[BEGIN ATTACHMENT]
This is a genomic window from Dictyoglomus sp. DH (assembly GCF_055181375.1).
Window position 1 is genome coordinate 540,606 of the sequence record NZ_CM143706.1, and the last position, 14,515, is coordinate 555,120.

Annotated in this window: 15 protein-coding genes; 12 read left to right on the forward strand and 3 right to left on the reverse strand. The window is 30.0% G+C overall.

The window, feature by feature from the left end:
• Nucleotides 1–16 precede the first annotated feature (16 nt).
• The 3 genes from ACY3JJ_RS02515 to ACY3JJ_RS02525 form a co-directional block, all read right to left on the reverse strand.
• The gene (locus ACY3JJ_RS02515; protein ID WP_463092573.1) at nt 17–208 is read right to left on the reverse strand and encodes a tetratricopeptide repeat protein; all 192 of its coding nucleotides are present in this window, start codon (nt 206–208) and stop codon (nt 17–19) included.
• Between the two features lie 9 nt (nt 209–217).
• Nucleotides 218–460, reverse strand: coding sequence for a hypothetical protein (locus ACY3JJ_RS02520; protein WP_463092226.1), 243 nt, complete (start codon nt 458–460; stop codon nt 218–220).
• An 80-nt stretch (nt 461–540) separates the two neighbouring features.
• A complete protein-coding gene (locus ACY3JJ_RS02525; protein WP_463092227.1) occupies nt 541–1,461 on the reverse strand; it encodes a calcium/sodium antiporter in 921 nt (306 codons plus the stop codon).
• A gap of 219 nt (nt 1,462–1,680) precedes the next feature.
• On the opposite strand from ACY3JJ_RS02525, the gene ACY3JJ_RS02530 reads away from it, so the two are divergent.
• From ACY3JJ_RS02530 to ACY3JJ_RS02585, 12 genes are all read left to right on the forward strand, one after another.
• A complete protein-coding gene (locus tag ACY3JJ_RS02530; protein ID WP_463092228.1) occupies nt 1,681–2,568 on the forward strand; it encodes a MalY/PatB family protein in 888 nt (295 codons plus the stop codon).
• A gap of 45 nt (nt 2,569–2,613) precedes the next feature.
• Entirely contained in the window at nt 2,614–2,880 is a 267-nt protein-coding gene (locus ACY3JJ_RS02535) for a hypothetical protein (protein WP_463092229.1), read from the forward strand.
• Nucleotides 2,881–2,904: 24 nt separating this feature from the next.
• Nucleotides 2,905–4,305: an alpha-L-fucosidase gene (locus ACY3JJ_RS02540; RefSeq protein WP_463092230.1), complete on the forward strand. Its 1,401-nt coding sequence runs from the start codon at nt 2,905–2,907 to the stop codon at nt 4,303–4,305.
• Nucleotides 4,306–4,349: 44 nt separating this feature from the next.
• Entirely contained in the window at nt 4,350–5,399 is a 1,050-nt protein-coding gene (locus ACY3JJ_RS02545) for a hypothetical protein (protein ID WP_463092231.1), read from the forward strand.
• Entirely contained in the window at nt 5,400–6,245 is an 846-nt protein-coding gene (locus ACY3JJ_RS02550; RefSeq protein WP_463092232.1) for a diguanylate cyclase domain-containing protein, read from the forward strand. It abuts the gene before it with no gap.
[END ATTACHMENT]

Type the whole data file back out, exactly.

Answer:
This is a genomic window from Dictyoglomus sp. DH (assembly GCF_055181375.1).
Window position 1 is genome coordinate 540,606 of the sequence record NZ_CM143706.1, and the last position, 14,515, is coordinate 555,120.

Annotated in this window: 15 protein-coding genes; 12 read left to right on the forward strand and 3 right to left on the reverse strand. The window is 30.0% G+C overall.

The window, feature by feature from the left end:
• Nucleotides 1–16 precede the first annotated feature (16 nt).
• The 3 genes from ACY3JJ_RS02515 to ACY3JJ_RS02525 form a co-directional block, all read right to left on the reverse strand.
• The gene (locus ACY3JJ_RS02515; protein ID WP_463092573.1) at nt 17–208 is read right to left on the reverse strand and encodes a tetratricopeptide repeat protein; all 192 of its coding nucleotides are present in this window, start codon (nt 206–208) and stop codon (nt 17–19) included.
• Between the two features lie 9 nt (nt 209–217).
• Nucleotides 218–460, reverse strand: coding sequence for a hypothetical protein (locus ACY3JJ_RS02520; protein WP_463092226.1), 243 nt, complete (start codon nt 458–460; stop codon nt 218–220).
• An 80-nt stretch (nt 461–540) separates the two neighbouring features.
• A complete protein-coding gene (locus ACY3JJ_RS02525; protein WP_463092227.1) occupies nt 541–1,461 on the reverse strand; it encodes a calcium/sodium antiporter in 921 nt (306 codons plus the stop codon).
• A gap of 219 nt (nt 1,462–1,680) precedes the next feature.
• On the opposite strand from ACY3JJ_RS02525, the gene ACY3JJ_RS02530 reads away from it, so the two are divergent.
• From ACY3JJ_RS02530 to ACY3JJ_RS02585, 12 genes are all read left to right on the forward strand, one after another.
• A complete protein-coding gene (locus tag ACY3JJ_RS02530; protein ID WP_463092228.1) occupies nt 1,681–2,568 on the forward strand; it encodes a MalY/PatB family protein in 888 nt (295 codons plus the stop codon).
• A gap of 45 nt (nt 2,569–2,613) precedes the next feature.
• Entirely contained in the window at nt 2,614–2,880 is a 267-nt protein-coding gene (locus ACY3JJ_RS02535) for a hypothetical protein (protein WP_463092229.1), read from the forward strand.
• Nucleotides 2,881–2,904: 24 nt separating this feature from the next.
• Nucleotides 2,905–4,305: an alpha-L-fucosidase gene (locus ACY3JJ_RS02540; RefSeq protein WP_463092230.1), complete on the forward strand. Its 1,401-nt coding sequence runs from the start codon at nt 2,905–2,907 to the stop codon at nt 4,303–4,305.
• Nucleotides 4,306–4,349: 44 nt separating this feature from the next.
• Entirely contained in the window at nt 4,350–5,399 is a 1,050-nt protein-coding gene (locus ACY3JJ_RS02545) for a hypothetical protein (protein ID WP_463092231.1), read from the forward strand.
• Entirely contained in the window at nt 5,400–6,245 is an 846-nt protein-coding gene (locus ACY3JJ_RS02550; RefSeq protein WP_463092232.1) for a diguanylate cyclase domain-containing protein, read from the forward strand. It abuts the gene before it with no gap.